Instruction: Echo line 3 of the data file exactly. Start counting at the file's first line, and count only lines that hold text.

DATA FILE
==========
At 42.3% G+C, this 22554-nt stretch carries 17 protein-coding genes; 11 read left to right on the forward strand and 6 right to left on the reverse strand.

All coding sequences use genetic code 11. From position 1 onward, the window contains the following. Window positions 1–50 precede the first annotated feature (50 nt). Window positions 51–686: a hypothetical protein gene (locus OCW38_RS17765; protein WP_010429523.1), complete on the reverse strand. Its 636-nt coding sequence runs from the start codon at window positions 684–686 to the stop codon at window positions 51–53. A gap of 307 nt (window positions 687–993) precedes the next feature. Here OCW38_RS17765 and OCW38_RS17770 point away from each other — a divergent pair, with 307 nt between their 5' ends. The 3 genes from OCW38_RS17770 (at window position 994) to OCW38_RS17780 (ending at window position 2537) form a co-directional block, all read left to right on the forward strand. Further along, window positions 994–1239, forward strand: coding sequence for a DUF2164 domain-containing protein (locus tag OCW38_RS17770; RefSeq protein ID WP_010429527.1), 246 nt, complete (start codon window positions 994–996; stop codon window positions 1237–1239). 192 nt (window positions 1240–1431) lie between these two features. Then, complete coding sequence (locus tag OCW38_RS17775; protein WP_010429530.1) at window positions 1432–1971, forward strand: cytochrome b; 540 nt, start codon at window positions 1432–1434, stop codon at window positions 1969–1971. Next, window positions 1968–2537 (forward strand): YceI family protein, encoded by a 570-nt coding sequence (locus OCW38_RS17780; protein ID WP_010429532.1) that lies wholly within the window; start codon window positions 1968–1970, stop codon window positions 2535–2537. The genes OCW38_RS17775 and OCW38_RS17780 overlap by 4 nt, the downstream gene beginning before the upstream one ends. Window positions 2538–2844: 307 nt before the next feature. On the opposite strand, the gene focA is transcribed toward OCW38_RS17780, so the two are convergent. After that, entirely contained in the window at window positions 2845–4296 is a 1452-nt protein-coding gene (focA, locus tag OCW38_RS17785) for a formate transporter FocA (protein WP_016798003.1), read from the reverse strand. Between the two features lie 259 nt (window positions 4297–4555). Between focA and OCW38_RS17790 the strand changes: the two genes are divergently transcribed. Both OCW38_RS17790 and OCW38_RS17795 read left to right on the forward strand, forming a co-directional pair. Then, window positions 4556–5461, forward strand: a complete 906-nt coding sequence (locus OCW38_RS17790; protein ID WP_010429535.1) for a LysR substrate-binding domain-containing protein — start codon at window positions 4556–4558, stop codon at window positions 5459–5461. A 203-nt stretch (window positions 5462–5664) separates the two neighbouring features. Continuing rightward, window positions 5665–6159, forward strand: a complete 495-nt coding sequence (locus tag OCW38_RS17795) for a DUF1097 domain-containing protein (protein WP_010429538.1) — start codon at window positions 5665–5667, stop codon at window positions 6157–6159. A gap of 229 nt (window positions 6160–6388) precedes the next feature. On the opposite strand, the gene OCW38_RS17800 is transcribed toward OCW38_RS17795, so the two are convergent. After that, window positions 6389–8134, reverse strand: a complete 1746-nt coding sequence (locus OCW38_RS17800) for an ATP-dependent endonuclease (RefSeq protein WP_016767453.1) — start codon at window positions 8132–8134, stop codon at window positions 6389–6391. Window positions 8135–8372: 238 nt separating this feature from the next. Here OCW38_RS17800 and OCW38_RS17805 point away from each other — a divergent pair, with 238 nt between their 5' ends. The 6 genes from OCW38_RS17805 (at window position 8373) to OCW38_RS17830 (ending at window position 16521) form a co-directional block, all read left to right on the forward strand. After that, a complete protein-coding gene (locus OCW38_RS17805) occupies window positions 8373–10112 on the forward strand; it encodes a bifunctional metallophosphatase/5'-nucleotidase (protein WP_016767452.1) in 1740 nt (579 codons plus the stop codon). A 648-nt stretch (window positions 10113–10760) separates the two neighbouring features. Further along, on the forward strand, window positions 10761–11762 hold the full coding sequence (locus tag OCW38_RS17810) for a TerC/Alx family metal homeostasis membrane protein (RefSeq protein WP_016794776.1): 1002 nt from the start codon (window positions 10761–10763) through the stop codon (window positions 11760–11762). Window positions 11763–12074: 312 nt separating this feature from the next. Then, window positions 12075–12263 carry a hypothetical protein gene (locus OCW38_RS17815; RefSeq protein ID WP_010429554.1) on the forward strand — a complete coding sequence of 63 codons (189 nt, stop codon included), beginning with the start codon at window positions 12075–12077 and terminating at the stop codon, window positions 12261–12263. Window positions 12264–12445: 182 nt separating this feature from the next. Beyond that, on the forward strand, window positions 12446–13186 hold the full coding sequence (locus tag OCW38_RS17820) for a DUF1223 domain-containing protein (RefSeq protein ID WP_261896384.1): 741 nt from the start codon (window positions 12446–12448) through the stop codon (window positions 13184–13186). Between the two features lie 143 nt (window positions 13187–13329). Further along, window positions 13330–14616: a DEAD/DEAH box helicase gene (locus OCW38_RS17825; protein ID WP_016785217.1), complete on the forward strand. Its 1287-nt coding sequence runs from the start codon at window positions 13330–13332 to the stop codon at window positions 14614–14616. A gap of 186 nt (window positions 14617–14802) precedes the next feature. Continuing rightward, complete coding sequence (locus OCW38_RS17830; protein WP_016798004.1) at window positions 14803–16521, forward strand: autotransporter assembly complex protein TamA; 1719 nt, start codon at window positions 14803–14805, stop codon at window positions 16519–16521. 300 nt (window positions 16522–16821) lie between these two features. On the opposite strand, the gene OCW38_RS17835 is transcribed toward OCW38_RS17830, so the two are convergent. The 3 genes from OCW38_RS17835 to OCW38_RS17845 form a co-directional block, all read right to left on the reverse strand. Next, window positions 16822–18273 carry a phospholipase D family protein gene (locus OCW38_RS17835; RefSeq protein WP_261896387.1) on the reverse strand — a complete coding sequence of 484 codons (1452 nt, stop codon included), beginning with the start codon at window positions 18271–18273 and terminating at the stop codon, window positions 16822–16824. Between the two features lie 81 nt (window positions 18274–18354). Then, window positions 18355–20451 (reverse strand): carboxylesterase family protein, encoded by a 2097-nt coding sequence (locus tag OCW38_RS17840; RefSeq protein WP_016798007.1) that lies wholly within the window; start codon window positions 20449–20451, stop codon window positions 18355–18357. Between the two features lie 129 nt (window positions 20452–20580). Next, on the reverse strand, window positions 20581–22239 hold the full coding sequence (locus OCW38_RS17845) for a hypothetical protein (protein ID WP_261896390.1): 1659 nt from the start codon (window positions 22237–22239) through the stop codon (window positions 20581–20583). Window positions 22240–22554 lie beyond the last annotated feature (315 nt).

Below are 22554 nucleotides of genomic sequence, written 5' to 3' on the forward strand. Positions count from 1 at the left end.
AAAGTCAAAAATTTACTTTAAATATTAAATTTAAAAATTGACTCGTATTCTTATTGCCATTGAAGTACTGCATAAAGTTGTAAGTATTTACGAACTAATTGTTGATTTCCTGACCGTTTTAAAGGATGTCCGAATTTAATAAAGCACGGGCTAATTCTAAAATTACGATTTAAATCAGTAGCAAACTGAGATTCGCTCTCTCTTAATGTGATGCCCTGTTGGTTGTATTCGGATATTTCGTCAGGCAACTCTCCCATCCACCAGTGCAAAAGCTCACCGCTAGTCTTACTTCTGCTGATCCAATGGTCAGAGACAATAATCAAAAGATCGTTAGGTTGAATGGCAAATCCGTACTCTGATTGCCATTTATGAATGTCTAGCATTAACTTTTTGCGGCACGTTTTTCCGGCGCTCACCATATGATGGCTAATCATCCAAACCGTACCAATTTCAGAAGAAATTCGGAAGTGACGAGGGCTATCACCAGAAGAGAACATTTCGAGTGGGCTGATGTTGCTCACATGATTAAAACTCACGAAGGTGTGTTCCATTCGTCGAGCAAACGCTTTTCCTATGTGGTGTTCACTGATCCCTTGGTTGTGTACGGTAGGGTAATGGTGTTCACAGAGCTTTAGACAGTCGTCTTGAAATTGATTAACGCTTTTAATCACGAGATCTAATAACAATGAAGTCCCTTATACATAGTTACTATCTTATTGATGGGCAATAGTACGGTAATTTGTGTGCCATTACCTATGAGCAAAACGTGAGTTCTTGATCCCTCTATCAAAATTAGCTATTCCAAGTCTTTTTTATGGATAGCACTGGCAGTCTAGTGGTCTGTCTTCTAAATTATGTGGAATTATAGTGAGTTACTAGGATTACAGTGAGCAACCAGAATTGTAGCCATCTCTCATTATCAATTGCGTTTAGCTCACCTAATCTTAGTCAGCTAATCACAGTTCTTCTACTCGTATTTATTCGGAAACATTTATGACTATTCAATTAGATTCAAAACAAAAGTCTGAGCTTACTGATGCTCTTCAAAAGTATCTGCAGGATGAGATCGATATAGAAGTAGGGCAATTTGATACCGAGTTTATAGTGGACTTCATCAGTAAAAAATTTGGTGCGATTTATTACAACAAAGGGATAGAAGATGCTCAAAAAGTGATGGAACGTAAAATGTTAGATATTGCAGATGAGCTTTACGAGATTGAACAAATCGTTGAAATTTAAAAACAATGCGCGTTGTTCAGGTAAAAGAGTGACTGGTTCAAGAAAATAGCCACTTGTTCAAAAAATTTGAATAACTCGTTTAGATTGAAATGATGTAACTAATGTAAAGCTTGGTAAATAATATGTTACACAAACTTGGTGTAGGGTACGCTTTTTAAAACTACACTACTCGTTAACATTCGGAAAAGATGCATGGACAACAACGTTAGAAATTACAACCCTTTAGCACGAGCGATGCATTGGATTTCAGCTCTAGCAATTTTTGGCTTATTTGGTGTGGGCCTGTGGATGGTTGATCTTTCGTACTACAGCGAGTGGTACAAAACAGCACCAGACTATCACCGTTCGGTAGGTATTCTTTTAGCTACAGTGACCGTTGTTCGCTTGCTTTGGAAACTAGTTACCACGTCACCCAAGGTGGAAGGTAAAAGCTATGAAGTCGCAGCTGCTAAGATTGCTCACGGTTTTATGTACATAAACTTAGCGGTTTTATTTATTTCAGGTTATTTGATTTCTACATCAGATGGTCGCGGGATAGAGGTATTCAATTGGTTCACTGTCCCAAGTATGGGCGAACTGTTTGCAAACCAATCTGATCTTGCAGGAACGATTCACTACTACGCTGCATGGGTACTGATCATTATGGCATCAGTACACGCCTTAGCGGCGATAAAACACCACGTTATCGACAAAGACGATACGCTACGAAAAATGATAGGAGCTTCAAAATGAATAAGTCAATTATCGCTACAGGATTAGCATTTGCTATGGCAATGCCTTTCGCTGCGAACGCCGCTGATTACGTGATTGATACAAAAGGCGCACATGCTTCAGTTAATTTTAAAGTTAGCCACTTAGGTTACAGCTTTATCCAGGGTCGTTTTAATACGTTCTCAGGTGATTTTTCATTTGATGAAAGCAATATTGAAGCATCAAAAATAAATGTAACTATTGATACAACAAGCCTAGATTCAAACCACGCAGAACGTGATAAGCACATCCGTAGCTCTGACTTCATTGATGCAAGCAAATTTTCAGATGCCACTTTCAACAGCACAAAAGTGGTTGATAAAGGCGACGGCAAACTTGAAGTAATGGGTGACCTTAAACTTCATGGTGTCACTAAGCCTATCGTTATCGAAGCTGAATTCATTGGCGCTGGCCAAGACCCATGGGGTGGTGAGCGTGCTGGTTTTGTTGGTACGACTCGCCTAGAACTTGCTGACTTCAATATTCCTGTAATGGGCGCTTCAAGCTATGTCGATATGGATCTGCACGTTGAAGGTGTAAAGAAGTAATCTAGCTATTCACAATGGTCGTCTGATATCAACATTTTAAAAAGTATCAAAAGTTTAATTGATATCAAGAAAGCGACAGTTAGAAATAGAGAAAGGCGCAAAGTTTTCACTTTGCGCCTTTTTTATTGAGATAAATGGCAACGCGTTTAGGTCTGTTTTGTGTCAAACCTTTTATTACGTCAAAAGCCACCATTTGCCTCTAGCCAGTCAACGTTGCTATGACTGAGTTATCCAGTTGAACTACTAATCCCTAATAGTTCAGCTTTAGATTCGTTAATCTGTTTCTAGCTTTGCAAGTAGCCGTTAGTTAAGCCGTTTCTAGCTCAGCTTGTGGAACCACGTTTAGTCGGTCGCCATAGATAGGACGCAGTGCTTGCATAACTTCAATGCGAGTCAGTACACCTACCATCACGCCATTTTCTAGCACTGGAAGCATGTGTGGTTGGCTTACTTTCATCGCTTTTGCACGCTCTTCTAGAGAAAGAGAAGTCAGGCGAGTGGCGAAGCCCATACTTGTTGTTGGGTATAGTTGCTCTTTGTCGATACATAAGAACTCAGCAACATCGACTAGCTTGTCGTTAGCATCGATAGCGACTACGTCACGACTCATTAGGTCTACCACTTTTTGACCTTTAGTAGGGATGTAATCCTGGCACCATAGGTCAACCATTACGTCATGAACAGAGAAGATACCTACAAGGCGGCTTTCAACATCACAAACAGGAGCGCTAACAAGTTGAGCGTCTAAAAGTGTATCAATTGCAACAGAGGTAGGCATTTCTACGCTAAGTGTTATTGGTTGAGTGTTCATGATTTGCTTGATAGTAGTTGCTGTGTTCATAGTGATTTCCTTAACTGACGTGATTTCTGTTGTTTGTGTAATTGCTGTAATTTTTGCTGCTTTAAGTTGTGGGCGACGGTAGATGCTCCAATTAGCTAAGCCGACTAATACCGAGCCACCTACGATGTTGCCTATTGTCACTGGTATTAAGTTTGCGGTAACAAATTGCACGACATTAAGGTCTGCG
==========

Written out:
Below are 22554 nucleotides of genomic sequence, written 5' to 3' on the forward strand. Positions count from 1 at the left end.